Decline in voluntarism in Australia is topic of scholar’s talk
“ ‘Bowling Alone’ Down Under: Associational History and Social Capital in Australia” is the topic of a talk being given on Tuesday, Feb. 10, by Susan Keen, a lecturer in the School of Science and Policy at the University of New South Wales in Sydney, Australia. Her talk, sponsored by the Program on Non-Profit Organizations, will begin at noon in the first-floor conference room of 88 Trumbull St. Seating is limited, thus those wishing to attend should call Karen Refsbeck in advance at 432-2121.
Keen will explore the associational decline evident in traditional voluntary associations in Australia and examine the history of their development. Her talk will focus on nonprofit/state relations and will explore the question of whether there was a “golden age” of unfettered voluntarism in Australia. Keen is currently working on a history of one of Australia’s leading research-producing welfare nonprofits. Her interests include nonprofit/state relations and knowledge production by nonprofit organizations and its use in policy making.
Lecture will explore debate over public policy on wetlands
Jon Kusler, a lawyer, writer, educator, and executive director and founder of the Association of State Wetland Managers, will be the next speaker in the semester-long series RThe Restoration Agenda: Water!” at the School of Forestry and Environmental Studies (F&ES). His talk, titled “Wetland Assessment: Conflicts Between Science and Public Policy,” will take place on Wednesday, Feb. 11, 11:30 a.m.-2:30 p.m. in Bowers Auditorium of Sage Hall, 205 Prospect St. Attendees are invited to bring a brown-bag lunch.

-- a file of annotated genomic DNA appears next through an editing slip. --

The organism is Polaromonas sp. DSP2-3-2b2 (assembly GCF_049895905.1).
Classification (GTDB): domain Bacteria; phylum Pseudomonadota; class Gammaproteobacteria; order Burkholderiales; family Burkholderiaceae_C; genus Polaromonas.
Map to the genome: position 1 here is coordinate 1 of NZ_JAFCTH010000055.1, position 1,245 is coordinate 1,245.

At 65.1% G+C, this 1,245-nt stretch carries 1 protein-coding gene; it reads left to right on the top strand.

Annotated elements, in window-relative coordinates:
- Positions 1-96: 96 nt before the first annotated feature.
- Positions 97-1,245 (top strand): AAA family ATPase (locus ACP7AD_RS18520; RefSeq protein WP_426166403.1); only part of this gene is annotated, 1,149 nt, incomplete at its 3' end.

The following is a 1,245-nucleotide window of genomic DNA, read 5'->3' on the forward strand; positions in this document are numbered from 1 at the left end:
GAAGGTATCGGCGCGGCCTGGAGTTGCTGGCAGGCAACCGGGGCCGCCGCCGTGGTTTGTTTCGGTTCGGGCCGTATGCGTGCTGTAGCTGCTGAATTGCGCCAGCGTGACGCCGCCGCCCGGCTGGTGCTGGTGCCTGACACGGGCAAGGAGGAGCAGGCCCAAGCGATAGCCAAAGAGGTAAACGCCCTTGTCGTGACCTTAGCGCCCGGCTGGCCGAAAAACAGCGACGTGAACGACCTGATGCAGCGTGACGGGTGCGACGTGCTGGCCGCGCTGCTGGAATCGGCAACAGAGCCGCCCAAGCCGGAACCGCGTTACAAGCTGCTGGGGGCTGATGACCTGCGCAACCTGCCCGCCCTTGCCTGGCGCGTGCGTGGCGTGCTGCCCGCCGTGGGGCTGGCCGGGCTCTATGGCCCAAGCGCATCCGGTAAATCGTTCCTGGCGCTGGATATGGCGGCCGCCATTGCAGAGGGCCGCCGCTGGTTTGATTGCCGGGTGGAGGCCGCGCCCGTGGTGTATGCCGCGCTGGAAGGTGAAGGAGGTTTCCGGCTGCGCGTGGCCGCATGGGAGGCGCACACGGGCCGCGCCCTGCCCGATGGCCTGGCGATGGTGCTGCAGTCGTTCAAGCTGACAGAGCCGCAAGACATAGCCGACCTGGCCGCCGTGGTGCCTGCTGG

Kusler will discuss the debate over an appropriate federal regulatory definition of wetlands. Loss of wetlands in the United States continues at an estimated rate of 200,000 to 300,000 acres each year. According to Kusler, criteria may be adopted that not only are scientifically unsound and substantially reduce protection for the remaining wetland resources, but also are more confusing and costly to landowners and developers.
Kusler has 28 years of experience working with legal, science and policy issues in water resources management. He has published many articles, books and reports specializing in mitigation of natural hazards, wetland management and water resources planning, and has worked extensively as a consultant to nonprofit organizations, and to state and federal agencies.
Japanese art will be focus of talks by museum curator
Barbara Ford, curator of Japanese art at the Metropolitan Museum of Art, will present two talks on campus this week. On Wednesday, Feb. 11, she will present an Art la Carte talk about the Asian art exhibition “From Tomb to Teahouse” at 12:20 p.m. at the Yale University Art Gallery, 1111 Chapel St.
The following day, Ford will talk about Japanese textile art at 4 p.m. at a master’s tea in Jonathan Edwards College, 68 High St. This event, is being held in conjunction with a small exhibit of kimono art in the master’s house.